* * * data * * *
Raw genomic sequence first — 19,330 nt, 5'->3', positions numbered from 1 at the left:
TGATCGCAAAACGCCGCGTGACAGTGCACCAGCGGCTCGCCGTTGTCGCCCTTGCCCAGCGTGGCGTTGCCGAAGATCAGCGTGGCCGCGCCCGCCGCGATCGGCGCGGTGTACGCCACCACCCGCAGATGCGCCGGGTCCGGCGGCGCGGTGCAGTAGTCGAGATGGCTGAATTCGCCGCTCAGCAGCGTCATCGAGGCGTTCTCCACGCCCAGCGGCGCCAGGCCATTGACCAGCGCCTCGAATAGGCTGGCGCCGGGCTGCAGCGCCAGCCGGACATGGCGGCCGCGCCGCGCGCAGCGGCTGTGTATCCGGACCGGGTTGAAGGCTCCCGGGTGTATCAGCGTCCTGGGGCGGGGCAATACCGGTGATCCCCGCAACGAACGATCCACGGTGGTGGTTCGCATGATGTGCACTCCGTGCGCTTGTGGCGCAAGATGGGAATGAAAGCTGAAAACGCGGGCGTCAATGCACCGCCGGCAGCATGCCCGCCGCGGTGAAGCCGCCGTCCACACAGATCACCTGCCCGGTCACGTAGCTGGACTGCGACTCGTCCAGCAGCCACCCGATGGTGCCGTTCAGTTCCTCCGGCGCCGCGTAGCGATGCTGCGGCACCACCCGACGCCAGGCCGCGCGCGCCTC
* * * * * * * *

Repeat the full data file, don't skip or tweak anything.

Raw genomic sequence first — 19,330 nt, 5'->3', positions numbered from 1 at the left:
TGATCGCAAAACGCCGCGTGACAGTGCACCAGCGGCTCGCCGTTGTCGCCCTTGCCCAGCGTGGCGTTGCCGAAGATCAGCGTGGCCGCGCCCGCCGCGATCGGCGCGGTGTACGCCACCACCCGCAGATGCGCCGGGTCCGGCGGCGCGGTGCAGTAGTCGAGATGGCTGAATTCGCCGCTCAGCAGCGTCATCGAGGCGTTCTCCACGCCCAGCGGCGCCAGGCCATTGACCAGCGCCTCGAATAGGCTGGCGCCGGGCTGCAGCGCCAGCCGGACATGGCGGCCGCGCCGCGCGCAGCGGCTGTGTATCCGGACCGGGTTGAAGGCTCCCGGGTGTATCAGCGTCCTGGGGCGGGGCAATACCGGTGATCCCCGCAACGAACGATCCACGGTGGTGGTTCGCATGATGTGCACTCCGTGCGCTTGTGGCGCAAGATGGGAATGAAAGCTGAAAACGCGGGCGTCAATGCACCGCCGGCAGCATGCCCGCCGCGGTGAAGCCGCCGTCCACACAGATCACCTGCCCGGTCACGTAGCTGGACTGCGACTCGTCCAGCAGCCACCCGATGGTGCCGTTCAGTTCCTCCGGCGCCGCGTAGCGATGCTGCGGCACCACCCGACGCCAGGCCGCGCGCGCCTC